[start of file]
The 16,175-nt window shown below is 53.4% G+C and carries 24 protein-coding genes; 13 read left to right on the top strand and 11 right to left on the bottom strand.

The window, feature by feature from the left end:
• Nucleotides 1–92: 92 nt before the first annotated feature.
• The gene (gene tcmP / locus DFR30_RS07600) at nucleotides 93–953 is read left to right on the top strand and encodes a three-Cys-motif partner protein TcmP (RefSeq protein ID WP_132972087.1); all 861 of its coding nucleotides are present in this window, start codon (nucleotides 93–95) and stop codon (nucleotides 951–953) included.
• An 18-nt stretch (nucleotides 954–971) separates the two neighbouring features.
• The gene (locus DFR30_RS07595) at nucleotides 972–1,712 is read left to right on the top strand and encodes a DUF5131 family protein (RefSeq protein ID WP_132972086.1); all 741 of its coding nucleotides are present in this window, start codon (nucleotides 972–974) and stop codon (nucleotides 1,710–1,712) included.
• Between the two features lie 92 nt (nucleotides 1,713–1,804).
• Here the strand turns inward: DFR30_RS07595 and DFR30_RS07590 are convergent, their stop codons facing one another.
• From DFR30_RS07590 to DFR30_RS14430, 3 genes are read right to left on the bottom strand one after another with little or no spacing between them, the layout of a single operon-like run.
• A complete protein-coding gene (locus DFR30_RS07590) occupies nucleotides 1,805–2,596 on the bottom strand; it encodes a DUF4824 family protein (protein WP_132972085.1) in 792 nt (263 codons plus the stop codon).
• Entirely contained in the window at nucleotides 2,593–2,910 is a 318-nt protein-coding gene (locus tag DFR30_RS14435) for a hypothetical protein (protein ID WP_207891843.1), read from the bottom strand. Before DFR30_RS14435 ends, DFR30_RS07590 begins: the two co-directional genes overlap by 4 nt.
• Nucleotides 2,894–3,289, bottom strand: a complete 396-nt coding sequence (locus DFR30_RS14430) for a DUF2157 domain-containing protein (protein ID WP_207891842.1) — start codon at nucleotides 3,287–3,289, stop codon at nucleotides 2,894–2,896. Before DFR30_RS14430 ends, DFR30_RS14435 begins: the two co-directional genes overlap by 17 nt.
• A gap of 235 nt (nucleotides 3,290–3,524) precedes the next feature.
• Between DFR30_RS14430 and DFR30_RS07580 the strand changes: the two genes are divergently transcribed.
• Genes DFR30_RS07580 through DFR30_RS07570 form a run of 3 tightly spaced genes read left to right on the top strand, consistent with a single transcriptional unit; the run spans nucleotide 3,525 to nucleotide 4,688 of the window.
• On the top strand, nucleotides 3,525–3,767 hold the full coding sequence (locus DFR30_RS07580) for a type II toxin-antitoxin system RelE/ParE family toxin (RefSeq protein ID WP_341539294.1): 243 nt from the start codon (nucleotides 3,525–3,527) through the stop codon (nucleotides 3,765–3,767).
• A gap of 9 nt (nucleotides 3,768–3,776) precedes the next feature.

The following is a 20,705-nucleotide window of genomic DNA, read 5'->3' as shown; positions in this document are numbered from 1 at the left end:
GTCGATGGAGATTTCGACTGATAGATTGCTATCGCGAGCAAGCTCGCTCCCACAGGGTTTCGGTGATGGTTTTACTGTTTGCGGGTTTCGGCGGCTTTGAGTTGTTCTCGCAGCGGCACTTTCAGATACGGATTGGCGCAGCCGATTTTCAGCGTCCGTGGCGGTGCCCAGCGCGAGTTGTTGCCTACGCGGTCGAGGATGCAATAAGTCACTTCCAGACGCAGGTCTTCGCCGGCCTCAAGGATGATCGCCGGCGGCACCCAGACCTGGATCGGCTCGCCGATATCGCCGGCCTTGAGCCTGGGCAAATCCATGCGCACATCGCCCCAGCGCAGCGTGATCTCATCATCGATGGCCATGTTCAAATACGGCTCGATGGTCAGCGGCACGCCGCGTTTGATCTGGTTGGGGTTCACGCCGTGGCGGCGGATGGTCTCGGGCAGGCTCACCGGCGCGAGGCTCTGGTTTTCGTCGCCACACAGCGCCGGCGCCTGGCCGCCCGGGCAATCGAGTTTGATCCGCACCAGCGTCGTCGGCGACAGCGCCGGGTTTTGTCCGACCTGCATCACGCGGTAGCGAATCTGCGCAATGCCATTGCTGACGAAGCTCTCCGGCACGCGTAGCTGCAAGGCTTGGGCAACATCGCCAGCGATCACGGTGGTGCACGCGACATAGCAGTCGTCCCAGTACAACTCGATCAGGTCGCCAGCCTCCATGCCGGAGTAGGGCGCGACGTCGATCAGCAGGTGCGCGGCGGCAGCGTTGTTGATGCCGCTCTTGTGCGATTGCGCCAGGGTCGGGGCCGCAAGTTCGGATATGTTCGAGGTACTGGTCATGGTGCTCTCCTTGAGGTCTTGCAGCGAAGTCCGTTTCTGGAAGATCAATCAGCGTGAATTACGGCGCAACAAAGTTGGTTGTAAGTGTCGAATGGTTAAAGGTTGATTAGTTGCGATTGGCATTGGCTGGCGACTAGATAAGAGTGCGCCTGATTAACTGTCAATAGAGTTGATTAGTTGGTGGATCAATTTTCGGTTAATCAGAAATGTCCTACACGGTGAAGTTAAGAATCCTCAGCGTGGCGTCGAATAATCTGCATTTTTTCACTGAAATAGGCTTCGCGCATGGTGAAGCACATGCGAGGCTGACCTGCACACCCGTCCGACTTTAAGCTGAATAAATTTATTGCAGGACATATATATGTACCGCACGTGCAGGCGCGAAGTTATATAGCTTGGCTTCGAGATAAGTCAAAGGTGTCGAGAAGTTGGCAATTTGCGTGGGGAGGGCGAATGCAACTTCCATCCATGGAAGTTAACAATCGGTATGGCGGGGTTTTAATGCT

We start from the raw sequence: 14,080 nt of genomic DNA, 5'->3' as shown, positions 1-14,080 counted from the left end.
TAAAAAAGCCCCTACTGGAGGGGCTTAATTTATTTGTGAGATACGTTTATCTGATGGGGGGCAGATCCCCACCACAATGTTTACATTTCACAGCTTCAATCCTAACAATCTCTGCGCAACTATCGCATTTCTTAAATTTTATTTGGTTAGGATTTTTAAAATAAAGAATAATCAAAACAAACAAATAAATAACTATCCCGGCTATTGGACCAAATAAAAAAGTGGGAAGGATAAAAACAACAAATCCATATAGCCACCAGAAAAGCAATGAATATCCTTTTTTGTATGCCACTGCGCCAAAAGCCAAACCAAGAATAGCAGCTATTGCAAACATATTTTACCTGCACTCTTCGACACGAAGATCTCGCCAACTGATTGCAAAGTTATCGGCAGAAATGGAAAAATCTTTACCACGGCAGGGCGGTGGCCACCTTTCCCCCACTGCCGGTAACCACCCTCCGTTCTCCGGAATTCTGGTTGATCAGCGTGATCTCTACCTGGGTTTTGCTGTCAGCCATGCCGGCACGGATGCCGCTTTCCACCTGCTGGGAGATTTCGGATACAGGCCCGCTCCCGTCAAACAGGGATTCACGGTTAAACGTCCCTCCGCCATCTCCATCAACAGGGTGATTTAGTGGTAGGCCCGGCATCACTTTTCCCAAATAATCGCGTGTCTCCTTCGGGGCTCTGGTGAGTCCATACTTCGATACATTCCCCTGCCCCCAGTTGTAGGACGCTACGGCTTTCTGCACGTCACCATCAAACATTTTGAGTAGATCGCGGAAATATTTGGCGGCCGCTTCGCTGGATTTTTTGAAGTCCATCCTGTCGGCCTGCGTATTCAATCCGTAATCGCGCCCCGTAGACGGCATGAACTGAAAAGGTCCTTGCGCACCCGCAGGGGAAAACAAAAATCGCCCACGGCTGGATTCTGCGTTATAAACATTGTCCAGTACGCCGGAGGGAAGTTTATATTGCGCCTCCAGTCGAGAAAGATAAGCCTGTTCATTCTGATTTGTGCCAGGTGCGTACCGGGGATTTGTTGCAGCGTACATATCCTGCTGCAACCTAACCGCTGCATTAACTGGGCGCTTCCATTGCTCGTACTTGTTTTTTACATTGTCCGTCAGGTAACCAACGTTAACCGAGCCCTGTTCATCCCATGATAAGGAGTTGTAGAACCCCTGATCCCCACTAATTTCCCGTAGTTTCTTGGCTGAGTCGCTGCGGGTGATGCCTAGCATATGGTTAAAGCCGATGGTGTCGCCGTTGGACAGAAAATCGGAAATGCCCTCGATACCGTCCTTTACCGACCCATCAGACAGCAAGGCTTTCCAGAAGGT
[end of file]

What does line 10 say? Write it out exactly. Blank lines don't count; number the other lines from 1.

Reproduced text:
• A complete protein-coding gene (locus DFR30_RS07590) occupies nucleotides 1,805–2,596 on the bottom strand; it encodes a DUF4824 family protein (protein WP_132972085.1) in 792 nt (263 codons plus the stop codon).